Radar systems on board satellites in orbit round the surface of the planet to be probed are also known, as detecting instruments. At present the main drawback of these radar systems is that they are not powerful enough, being too far from the surface, to permit detection beyond a depth of about 100 meters.

The present invention therefore aims to overcome the aforementioned drawbacks by proposing a method of subsurface imaging comprising ground-penetrating radar that permits determination of the direction of propagation of waves reflected or backscattered by subsurface inhomogeneities and therefore measurement not only of the distance of reflectors or diffusers but also of their direction relative to the transmitter without recourse to a mobile instrument; it then being possible, on the basis of the data obtained, to construct a three-dimensional image of the underground reflectors or diffusers by means of processing and analysis algorithms.

For this purpose, the method of subsurface imaging according to the invention, using ground-penetrating radar comprising means of transmitting, receiving and processing signals, is characterized in that:

signals are transmitted from a fixed point relative to the subsurface and using at least two electrical antennae;

signals reflected or backscattered by reflectors or diffusers of the said subsurface are received by means of the said electrical antennae and of three magnetic antennae;

and the said reflected or backscattered signals are processed with the aid of an algorithm in order to obtain the said imaging of the said subsurface.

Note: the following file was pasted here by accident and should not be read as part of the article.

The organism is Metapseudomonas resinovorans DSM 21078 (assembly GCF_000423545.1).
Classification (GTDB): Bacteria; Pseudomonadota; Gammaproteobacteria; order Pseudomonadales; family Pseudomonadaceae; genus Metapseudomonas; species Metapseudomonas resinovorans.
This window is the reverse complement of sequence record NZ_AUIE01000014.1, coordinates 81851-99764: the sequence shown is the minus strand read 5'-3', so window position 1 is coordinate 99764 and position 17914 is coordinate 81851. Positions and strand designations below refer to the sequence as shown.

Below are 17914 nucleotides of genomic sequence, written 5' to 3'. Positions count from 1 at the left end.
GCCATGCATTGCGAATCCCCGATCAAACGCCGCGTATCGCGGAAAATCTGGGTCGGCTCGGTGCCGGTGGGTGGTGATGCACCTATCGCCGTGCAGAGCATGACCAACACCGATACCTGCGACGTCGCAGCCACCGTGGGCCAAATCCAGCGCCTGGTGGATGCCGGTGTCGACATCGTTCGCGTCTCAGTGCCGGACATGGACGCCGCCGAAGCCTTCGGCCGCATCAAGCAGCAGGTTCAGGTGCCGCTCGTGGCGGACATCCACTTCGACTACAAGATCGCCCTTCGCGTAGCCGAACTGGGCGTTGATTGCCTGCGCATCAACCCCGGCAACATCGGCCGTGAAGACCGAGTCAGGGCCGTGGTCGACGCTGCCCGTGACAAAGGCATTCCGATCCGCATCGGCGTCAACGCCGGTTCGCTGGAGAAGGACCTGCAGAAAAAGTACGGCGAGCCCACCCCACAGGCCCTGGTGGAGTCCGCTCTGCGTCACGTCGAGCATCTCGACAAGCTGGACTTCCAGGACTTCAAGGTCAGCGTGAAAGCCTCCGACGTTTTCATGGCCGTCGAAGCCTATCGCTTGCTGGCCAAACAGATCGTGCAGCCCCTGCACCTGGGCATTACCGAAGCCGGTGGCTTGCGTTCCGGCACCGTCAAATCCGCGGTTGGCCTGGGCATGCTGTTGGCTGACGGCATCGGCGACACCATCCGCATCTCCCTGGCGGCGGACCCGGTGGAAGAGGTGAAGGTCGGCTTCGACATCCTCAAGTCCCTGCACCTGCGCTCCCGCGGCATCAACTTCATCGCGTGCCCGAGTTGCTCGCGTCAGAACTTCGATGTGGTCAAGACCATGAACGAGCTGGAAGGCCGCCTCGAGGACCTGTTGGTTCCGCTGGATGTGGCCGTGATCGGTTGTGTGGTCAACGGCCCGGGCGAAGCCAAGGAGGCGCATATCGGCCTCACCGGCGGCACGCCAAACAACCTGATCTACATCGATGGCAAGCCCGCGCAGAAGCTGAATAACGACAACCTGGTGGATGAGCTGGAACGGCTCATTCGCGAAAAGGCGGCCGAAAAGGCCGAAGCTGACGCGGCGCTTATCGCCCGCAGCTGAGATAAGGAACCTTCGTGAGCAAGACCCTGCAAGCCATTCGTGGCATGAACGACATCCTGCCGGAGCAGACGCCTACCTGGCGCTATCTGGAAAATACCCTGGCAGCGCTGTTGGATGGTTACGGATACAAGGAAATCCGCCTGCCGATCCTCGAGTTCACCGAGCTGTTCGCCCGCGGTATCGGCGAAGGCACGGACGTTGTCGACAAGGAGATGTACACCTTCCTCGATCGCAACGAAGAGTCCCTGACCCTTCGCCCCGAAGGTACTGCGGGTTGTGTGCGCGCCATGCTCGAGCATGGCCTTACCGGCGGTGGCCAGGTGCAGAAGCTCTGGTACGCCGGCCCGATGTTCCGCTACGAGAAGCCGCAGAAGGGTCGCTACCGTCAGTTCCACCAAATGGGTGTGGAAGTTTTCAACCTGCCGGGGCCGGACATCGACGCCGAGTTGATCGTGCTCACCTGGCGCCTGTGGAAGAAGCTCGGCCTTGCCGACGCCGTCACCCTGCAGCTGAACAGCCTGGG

Other characteristics and advantages of the present invention will become clear from the description given below, with reference to the appended drawings which illustrate an example of its application that is in no way limiting. In these drawings:

FIG. 1 shows a diagram of the electronic device of the radar according to the invention;

FIG. 2 shows a diagram of the radiation from an electrical antenna used in the ground-penetrating radar;

FIGS. 3a and 3 b show the radiation diagrams of the 3 electrical antennae used simultaneously with a 1200 phase difference;

FIG. 4 is a perspective view of a module deployed on the surface of Mars comprising a radar according to the invention.

According to a preferred embodiment of the invention, the method for obtaining an image of a subsurface uses fixed ground-penetrating radar comprising a transmitter, a receiver, a set of at least two electrical antennae and three magnetic antennae and an electronic control and monitoring device for managing the signals transmitted and received. It consists of a stationary radar in which the transmitter and the receiver are positioned in the same place and in which signal transmission and reception must be separated in time. After the end of transmission, the receiver measures the echos. Furthermore, the electrical antennae are employed for transmitting these signals and the assembly of electrical and magnetic antennae is employed for receiving them.

According to an advantageous characteristic of the invention, in order to determine the direction of the waves that are reflected or backscattered and detected by the receiver, plane-polarized waves are transmitted by means of the said electrical antennae of the radar, and on the basis of measurement of three magnetic components of the reflected or backscattered waves, the direction of their propagation vectors is found using algorithms for processing and analysing the Maxwell equations that are satisfied by the electric and magnetic fields.

These circularly or elliptically plane-polarized waves can be obtained using two or three electrical antennae for transmitting signals that function simultaneously with a suitably chosen phase difference between the signals transmitted.